Monday 14th January 2019
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The New Zealand dollar drifted downwards after data showed China’s trade surplus with the US widened to its highest level in more than a decade, news that is likely to exacerbate tensions between the two nations.
The kiwi fell to 68.07 US cents at 5pm in Wellington from 68.20 at 8.30am. The trade-weighted index eased to 73.54 points from 73.70.
“The data is showing that the problem with the US trade situation isn’t getting any better,” says Peter Cavanaugh, senior client advisor at Bancorp Treasury Services.
China’s trade surplus with the US grew 17 percent in 2018, with exports to the US rising 11.3 percent in the year while imports rose just 0.7 percent.
The market had been encouraged last week that the two nations would strike a deal after trade negotiations between Chinese and US officials in Beijing were extended by a day to three days.
US President Donald Trump regards China’s trade surplus as somehow a form of theft.
Cavanaugh says some of the changes China is making won’t do much to help encourage imports from the US.
For example, China reducing the tariff on cars made in the US from 25 percent down to 10 percent is more likely to benefit German brands such as Mercedes Benz, which manufactures cars in the US, and BMW, which assembles cars in the US, than US brands.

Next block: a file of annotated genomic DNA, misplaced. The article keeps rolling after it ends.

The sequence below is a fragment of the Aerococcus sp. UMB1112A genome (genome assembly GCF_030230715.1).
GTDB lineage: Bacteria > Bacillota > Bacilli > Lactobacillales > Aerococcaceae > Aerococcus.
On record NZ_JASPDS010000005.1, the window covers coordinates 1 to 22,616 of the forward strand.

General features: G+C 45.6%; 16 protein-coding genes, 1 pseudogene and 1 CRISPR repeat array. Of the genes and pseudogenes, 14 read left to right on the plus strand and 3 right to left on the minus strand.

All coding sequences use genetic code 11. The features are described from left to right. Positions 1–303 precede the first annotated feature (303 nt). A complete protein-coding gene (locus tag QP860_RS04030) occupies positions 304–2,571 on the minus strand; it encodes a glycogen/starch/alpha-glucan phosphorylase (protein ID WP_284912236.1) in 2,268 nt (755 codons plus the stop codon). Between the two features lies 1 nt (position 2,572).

Adding to the adverse trade data and boding ill for the global economy, the Chinese economy “is showing signs of suffering from credit issues and over-leveraging,” Cavanaugh says.
“The trade data is showing that they’re still busily shipping stuff out to the rest of the world, particularly the US.”
The figures are adding to already uncertain market sentiment and reinforce comments from Federal Reserve chair Jerome Powell that trade issues and the outlook for global growth are among his major concerns.
Also keeping the market on edge is the upcoming vote on Tuesday in Britain’s parliament over whether to support Prime Minister Theresa May’s Brexit plan.
May told the BBC that she’s making a last-ditch attempt to persuade members of parliament to back her Brexit deal.
But she said that no Brexit is more likely than no deal, and she also warned that trust in politics would suffer “catastrophic harm” if Brexit, approved by a referendum in 2016, isn’t implemented.
Opposition Labour leader Jeremy Corbyn is promising a vote of no confidence if parliament doesn’t vote for May's Brexit plan.
The British pound rallied on May’s comments and the New Zealand dollar fell to 52.97 pence from 53.06 this morning.
Against the Australian dollar, the kiwi rose to 94.67 cents from 94.54. But it fell to 73.59 yen from 73.92, to 59.32 euro cents from 59.52 and to 4.5974 Chinese yuan from 4.6100.
The New Zealand two-year swap rate fell to 1.8850 percent from 1.9233 on Friday; the 10-year swap rate dropped to 2.5780 percent from 2.6225.
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